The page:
With the sputtering restart of the global economy, we look towards The Logistics Manager’s Index as insight in the US for a visualization of it’s rebalancing affect and the strengths and weaknesses in that process. The LMI fell for a third consecutive month in April to hit another record low of 50.9 down from 51.1 in March. The decline was mainly driven by a dip in inventory levels (-4.7 to 50.9), suggesting firms continue to get closer to properly balancing their supply of goods.
Notably the drop in inventories has led to a significant fall in warehousing utilization (-9.9 to 55.1) which in turn has dropped warehousing prices (-1.1 to 69.8) particularly for downstream firms.
Like 2019, it seems that there’s a recession in the freight industry, but not in the overall economy.
Transportation utilization moved back into expansion (+5 to 55) and transportation prices fell less (+5.7 to 36.8), possible due to the fact that inventories continue to dip in consumer goods and retail industries, warehousing capacity is finally loosening up, and firms are utilizing slightly more of the available transportation capacity to replenish those goods.
As has been the case for the last year, the overall economy continues to be somewhat mixed. UPS, JB Hunt, and Knight-Swift all missed on earnings in the first quarter. JB Hunt president Shelley Simpson admitted to analysts in a recent earnings call that we are currently in a freight recession (something that was called out in LMI reports from earlier this year), this is a far cry from the optimism many carriers were espousing back in January.
U.S. misery index lowest in two years.
- Despite the gloomy outlook in the trucking industry, it should be pointed out that the U.S. misery index, the combined sum of inflation and unemployment rates, was down to 8.48 in March, the lowest in two years.
- Despite the Fed’s program of interest rates – combined with the continued decline in aggregate supply costs – have slowing inflation, unemployment rates remain very positive. The Dow Jones industrial average rose 2.5% in April, which is the best month since January’s increase of 2.8%.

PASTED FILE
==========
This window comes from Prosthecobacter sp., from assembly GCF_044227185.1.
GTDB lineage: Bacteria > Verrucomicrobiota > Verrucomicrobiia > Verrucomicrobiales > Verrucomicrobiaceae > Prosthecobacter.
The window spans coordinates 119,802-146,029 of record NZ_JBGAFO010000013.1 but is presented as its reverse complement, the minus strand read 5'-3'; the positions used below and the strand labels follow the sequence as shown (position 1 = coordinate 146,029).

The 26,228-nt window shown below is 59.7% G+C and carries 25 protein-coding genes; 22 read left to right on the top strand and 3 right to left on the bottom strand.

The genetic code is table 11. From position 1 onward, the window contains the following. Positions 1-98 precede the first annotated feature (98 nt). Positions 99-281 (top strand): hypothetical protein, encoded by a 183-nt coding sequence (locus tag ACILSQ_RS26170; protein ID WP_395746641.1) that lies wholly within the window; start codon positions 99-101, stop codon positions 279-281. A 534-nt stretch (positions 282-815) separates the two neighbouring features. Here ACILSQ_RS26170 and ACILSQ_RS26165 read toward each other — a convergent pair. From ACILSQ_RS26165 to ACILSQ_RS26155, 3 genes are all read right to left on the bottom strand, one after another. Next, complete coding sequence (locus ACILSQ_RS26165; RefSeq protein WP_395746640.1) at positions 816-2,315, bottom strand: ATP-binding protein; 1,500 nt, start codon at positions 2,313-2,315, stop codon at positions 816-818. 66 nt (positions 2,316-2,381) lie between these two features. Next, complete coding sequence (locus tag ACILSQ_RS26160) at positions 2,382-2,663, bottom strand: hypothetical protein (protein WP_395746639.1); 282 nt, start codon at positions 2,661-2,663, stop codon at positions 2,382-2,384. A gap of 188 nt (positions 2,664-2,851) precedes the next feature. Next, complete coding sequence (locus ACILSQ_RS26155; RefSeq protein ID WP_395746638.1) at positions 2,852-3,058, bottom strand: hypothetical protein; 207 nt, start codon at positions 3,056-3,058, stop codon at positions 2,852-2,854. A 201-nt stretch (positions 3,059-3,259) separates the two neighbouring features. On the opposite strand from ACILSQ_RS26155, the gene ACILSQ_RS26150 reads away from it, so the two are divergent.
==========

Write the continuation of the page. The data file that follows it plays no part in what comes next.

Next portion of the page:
Respondents were asked to predict movement in the overall LMI and individual metrics 12 months from now.
- The future predictions for April continue the recent trend of respondents predicting relatively muted levels of growth across the logistics industry.
- Respondents are anticipating that Inventory Levels will continue to come down over the next year, moderating Inventory Costs and Warehousing Prices.
- They are not optimistic about Transportation Prices expanding, but the reading of 48.1 does suggest that respondents are at least expecting transportation markets to stabilize somewhat, something which would be welcome news for carriers.
- As mentioned above, the freight market seems likely to remain depressed until the program of interest rates slow down and more confident spending leads to volumes being flowing more freely.
- Upstream (green bars) respondents are expecting growth (54.0) in the overall index while their Downstream (purple bars) counterparts predict contraction (48.4) over the next 12 months.- This is largely due to the significantly higher levels of Warehousing (52.2 to 63.5) and Transportation Capacity (55.9 to 73.0)
- Downstream firms are expecting to come online, which they predict will lead to significantly lower Inventory Costs (47.3 to 63.2).
- Both Upstream and Downstream firms expect overall Inventory Levels to decrease, the fact that Downstream firms believe this will happen for them at a lower cost and with more capacity available suggests that their inventories will remain somewhat dynamic – with higher rates of turnover than what we may see Upstream.
The LMI score is a combination of eight unique components that make up the logistics industry, including: inventory levels and costs, warehousing capacity, utilization, and prices, and transportation capacity, utilization, and prices. The LMI is calculated using a diffusion index, in which any reading above 50.0 indicates that logistics is expanding; a reading below 50.0 is indicative of a shrinking logistics industry. The latest results of the LMI summarize the responses of supply chain professionals collected in April 2023.
About The Logistics Manager’s Index®
The Logistics Manager’s Index (LMI) is a joint project between researchers from Arizona State University, Colorado State University, University of Nevada, Reno, Florida Atlantic University, and Rutgers University, supported by CSCMP. It is authored by Zac Rogers Ph.D., Steven Carnovale Ph.D., Shen Yeniyurt Ph.D., Ron Lembke Ph.D., and Dale Rogers Ph.D.
Source: The LMI
From The TradersCommunity News Desk